Nephrologists appeal to IIT-Madras to come up with indigenous products

Sapiens Foundation launches awareness drive to mark the World Kidney Day

March 11, 2022 09:44 pm | Updated 09:44 pm IST - CHENNAI

Nephrologist Edwn Fernando, left,  IITM  Director V. Kamakoti, and Rajan Ravichandran of Sapiens Foundation at the World Kidney Day programme in Chennai on Friday.

Nephrologist Edwn Fernando, left, IITM Director V. Kamakoti, and Rajan Ravichandran of Sapiens Foundation at the World Kidney Day programme in Chennai on Friday. | Photo Credit: K.V. SRINIVASAN

Sapiens Foundation, which is in its silver jubilee year, launched the World Kidney Day event with an awareness programme to protect the kidneys.

World Kidney Day was observed on March 10.

Rajan Ravichandran, founder of Sapiens Foundation, gave a recap of how the organisation came into being and its journey in the last 25 years. He said almost 10% of the population had kidney diseases. Even if it was a small percentage that required dialysis, the actual number would be big, he said.

To treat more patients better, it was necessary to have new machines, he said and suggested that engineers could help nephrologists to predict future events accurately using artificial intelligence and machine learning. Equipment such as dialysis machine or current experiments in developing artificial kidneys were being done by engineers.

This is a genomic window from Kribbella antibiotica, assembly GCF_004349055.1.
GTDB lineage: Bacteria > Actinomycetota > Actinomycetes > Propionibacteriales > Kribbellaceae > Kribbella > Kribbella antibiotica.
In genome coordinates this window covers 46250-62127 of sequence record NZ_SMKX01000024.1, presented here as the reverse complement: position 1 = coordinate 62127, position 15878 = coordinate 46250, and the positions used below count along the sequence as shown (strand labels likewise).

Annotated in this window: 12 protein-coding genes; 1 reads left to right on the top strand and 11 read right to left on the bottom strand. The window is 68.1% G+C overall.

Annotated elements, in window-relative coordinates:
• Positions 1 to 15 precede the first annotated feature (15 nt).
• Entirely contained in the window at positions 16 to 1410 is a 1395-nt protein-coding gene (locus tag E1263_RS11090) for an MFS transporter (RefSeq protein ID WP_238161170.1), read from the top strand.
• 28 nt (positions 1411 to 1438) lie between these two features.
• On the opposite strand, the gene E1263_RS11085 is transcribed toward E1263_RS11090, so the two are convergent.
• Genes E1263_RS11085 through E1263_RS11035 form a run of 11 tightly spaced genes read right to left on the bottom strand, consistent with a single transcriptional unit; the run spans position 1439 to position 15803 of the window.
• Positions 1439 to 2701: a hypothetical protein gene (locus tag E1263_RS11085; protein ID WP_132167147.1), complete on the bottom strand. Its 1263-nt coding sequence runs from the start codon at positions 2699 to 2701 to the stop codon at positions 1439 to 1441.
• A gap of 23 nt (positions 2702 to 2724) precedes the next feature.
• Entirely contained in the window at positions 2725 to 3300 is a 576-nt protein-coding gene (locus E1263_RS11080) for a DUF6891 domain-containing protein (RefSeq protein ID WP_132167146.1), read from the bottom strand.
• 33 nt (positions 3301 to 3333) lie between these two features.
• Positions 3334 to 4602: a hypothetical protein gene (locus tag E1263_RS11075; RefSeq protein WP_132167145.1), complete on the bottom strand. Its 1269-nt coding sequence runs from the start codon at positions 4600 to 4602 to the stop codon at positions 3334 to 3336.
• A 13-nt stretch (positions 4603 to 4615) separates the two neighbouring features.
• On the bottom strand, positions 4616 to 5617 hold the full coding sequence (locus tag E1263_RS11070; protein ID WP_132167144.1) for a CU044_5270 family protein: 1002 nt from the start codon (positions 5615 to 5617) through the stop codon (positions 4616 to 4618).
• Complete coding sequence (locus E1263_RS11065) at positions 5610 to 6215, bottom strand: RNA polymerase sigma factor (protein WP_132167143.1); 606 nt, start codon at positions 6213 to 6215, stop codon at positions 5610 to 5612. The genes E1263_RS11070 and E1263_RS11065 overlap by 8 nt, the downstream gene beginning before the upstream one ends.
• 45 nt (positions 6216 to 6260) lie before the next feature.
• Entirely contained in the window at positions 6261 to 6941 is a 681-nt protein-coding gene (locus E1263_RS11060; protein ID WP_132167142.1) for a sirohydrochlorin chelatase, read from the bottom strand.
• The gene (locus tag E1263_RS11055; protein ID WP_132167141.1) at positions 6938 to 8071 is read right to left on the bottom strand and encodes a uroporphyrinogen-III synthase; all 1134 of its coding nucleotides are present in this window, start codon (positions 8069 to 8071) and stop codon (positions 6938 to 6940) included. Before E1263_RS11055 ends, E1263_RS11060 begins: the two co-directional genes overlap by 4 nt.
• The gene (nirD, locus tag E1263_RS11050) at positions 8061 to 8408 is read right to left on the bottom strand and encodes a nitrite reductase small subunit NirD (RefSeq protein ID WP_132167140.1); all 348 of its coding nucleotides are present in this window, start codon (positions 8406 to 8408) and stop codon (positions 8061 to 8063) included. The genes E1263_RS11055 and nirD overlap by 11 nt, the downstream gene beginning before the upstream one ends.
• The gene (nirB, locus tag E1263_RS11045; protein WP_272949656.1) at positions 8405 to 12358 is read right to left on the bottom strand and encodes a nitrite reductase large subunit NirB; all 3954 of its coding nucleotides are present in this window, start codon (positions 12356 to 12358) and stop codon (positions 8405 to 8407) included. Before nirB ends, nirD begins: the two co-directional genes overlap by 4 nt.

Director of the Indian Institute of Technology Madras V. Kamakoti, who welcomed the move, recalled the journey of launching Aarogya Sethu. The difficulty in hosting the app on a platform had prompted the Centre to aim for self-reliance. He said the institute proposed to launch a school for medical technology. “There will be doctors and engineers who will come up with suggestions to develop non-invasive devices. AI is data-based. We can train a model giving data of different cases that India that could be used to its advantage,” he said.

M. Edwin Fernando, head of Nephrology Department at the Government Stanley Medical College, said it was engineers who designed the dialysis machine and the CT scan.

“The ease of our operations is due to collaborations between doctors and engineers,” he said and appealed to Mr. Kamakoti to encourage development of indigenous machines to reduce the cost of treatment. At present, the machines were imported and in a country where 14% of the population had chronic kidney disease and 35% is considered high risk for chronic kidney disease, it was necessary to reduce the treatment cost.

Dr. Fernando pointed out that 6,000 people were waiting for a kidney transplant.

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